Comparisons to previous openers aren’t difficult to draw because of the calendar and the marketplace: Transformers 3 was clearly intended to be an Independence Day tentpole, and given how the holiday hops around the calendar, studios typically go for a midweek launch to capitalize on business leading up and coming off the holiday. Thus, films touting five to seven days bows have been the norm.
Transformers 3’s first day bodes good and bad for 3-D: On the up side, it’s one of the higher opening bows for a 3-D release and it completely outstrips the first day of its first film which banked $27.9 million in 2-D. Subtracting the $5.5 million from Tuesday night previews, Transformers 3’s $37.2 million charts under the $41.1 million racked up by Disney’s Toy Story 3, the 3-D opening day champ. On the same note, given Transformers 3’s spot in the annals, it’s arguable that 3-D upcharges are still keeping most crowds at bay from Bay’s foray with the format. It’s easy for distributors to poll folks and learn why they showed up at a movie. The hard part is learning why audiences stayed away. From Paramount's point of view: 3-D is a driver at this point in time. Nonetheless, Transformers 3 is in the right place : July 4th is the date crowds associate with this successful series and the lengthy bow allows Paramount to tout the higher figure. Here’s the good news for Transformers 3: Those showing up gave it an A Cinemascore, a big plus over Revenge of the Fallen's B+. Guys and fanboys had their butts in seats at 62%. With 55% of the crowd under 25, Transformers 3 disproves the notion that youngsters have turned their backs on cinema-going this year.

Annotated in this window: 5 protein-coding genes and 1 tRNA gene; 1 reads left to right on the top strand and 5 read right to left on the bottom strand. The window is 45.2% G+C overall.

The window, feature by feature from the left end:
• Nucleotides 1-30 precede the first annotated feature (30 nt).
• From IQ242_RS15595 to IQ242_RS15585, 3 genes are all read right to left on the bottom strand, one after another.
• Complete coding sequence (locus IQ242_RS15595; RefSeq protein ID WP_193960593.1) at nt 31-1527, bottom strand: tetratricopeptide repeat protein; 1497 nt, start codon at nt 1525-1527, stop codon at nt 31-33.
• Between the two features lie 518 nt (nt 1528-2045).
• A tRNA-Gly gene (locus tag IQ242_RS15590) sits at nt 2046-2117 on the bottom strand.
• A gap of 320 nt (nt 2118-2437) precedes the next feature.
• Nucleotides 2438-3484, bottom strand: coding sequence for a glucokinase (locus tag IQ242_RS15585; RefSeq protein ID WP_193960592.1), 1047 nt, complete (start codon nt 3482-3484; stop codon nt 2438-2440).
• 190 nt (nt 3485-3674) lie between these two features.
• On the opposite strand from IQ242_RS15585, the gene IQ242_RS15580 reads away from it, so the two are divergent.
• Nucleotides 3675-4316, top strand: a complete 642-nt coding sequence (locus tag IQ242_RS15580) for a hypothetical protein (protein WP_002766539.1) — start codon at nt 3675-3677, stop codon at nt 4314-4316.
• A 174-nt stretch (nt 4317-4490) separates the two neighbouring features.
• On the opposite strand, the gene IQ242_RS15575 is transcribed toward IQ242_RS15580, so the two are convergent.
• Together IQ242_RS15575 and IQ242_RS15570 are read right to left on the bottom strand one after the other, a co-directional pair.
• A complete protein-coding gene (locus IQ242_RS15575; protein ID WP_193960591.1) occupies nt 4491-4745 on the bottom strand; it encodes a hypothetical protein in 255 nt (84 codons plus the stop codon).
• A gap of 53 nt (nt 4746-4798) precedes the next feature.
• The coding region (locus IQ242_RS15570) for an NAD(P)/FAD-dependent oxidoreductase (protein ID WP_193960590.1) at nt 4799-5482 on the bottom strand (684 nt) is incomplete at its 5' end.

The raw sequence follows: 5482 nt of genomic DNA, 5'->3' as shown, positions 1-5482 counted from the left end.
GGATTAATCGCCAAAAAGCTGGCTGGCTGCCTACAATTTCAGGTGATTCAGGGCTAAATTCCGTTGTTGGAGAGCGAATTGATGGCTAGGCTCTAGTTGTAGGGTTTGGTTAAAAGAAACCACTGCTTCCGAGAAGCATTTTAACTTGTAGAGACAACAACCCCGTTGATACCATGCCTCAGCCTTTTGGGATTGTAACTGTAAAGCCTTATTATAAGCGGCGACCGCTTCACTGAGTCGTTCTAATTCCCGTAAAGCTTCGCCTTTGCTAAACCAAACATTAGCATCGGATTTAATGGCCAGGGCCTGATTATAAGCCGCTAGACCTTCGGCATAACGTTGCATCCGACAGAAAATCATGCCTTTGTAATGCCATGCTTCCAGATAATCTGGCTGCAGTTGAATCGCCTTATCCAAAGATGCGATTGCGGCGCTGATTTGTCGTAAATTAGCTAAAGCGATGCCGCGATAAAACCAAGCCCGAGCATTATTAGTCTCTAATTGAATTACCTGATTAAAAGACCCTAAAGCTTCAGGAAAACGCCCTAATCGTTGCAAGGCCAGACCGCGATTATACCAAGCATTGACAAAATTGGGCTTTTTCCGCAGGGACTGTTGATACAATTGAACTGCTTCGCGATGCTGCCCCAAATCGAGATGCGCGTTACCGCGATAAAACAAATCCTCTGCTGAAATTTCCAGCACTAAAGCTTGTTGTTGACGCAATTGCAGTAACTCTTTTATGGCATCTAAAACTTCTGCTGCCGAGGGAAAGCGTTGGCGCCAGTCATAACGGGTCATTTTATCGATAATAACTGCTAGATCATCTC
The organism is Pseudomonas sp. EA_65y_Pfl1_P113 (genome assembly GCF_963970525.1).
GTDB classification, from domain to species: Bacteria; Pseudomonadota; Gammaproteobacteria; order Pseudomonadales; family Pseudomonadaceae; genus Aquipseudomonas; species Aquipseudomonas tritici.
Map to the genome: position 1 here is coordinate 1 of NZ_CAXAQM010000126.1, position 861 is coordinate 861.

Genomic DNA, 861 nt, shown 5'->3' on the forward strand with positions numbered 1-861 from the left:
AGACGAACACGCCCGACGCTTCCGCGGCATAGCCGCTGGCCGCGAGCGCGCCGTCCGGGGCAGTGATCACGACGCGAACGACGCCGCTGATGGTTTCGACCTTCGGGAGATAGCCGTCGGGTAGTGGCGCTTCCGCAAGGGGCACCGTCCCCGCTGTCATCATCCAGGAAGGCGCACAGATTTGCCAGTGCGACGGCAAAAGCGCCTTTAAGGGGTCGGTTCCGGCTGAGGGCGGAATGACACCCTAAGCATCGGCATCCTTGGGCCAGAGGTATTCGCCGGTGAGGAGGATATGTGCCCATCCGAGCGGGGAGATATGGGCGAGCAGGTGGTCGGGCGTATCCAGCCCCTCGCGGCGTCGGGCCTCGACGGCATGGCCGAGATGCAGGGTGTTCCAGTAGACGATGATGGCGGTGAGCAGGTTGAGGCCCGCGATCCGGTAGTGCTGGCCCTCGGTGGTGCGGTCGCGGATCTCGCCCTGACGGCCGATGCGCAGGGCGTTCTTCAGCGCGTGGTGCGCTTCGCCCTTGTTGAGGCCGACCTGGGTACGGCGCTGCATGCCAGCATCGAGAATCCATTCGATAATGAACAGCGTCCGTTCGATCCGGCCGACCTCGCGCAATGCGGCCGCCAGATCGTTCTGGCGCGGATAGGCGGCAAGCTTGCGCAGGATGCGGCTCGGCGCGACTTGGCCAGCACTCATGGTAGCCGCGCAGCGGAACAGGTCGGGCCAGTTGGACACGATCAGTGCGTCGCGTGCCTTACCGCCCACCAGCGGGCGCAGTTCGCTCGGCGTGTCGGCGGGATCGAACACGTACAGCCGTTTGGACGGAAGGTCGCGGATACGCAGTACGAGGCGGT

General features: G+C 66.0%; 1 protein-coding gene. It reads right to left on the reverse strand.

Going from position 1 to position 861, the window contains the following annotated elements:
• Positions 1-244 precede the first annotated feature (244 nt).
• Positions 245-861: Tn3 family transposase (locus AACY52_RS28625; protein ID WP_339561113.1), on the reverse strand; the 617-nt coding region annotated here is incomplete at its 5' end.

Critics would rather break down in their cars on an L.A. highway than sit through another Transformers film: the latest chapter earned a 36% rotten.
Two years ago, The New Yorker’s David Denby hysterically summarized Transformers 2: “Two sets of leaden-voiced, plastic-and-metal monsters, the Autobots and the Decepticons, having failed to settle their differences over a parking space on an alien planet, fight it out on Earth…. These things can fly, climb, knock over walls, bore holes, change shape back into cars or trucks, dance the cancan in the pre-First World War Folies-Bergère."
But the whole Transformers concept is a studio’s pipe dream come true: The worse the reviews, the more outstanding the grosses. In the end, audiences rule.
Elsewhere this weekend, Universal and Fox are respectively splitting the female demo with Tom Hanks’ second directorial feature Larry Crowne and the feature adaptation of the Julie Bass novel Monte Carlo. As of Thursday morning, it looks as though Transformers 3 is leading the female demo away: Larry Crowne should earn in the lower teens at 2,972 sites from Friday through Monday while Monte Carlo is eyeballing $7-8 million at 2,473. Nothing to worry about here as both pics were cheap and arrived with financers. Vendome bankrolled Larry Crowne for $30 million which stars Hanks and Julia Roberts in their second combo after 2007’s Charlie Wilson’s War ($66.7 million). Monte Carlo, which stars Selena Gomez and Leighton Meester, was co-funded by New Regency for $20 million.